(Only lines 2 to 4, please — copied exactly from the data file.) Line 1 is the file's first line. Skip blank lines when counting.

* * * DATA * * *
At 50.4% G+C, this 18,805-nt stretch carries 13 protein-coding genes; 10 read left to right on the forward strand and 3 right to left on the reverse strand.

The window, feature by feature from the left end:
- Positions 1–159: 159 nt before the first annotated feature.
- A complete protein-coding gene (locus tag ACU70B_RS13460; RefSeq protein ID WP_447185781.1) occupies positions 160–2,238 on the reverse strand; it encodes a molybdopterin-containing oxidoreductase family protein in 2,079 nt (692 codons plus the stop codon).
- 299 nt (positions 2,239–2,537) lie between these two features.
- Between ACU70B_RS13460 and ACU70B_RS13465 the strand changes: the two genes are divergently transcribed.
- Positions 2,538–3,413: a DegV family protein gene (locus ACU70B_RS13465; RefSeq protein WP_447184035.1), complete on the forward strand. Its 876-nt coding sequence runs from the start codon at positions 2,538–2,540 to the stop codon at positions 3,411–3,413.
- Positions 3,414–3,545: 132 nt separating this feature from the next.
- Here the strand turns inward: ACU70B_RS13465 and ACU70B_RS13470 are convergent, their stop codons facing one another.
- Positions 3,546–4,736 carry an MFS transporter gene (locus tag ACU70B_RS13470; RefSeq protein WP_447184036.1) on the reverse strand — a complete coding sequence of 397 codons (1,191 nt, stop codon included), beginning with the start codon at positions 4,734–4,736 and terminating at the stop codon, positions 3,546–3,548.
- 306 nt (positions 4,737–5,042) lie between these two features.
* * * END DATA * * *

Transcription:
The window, feature by feature from the left end:
- Positions 1–159: 159 nt before the first annotated feature.
- A complete protein-coding gene (locus tag ACU70B_RS13460; RefSeq protein ID WP_447185781.1) occupies positions 160–2,238 on the reverse strand; it encodes a molybdopterin-containing oxidoreductase family protein in 2,079 nt (692 codons plus the stop codon).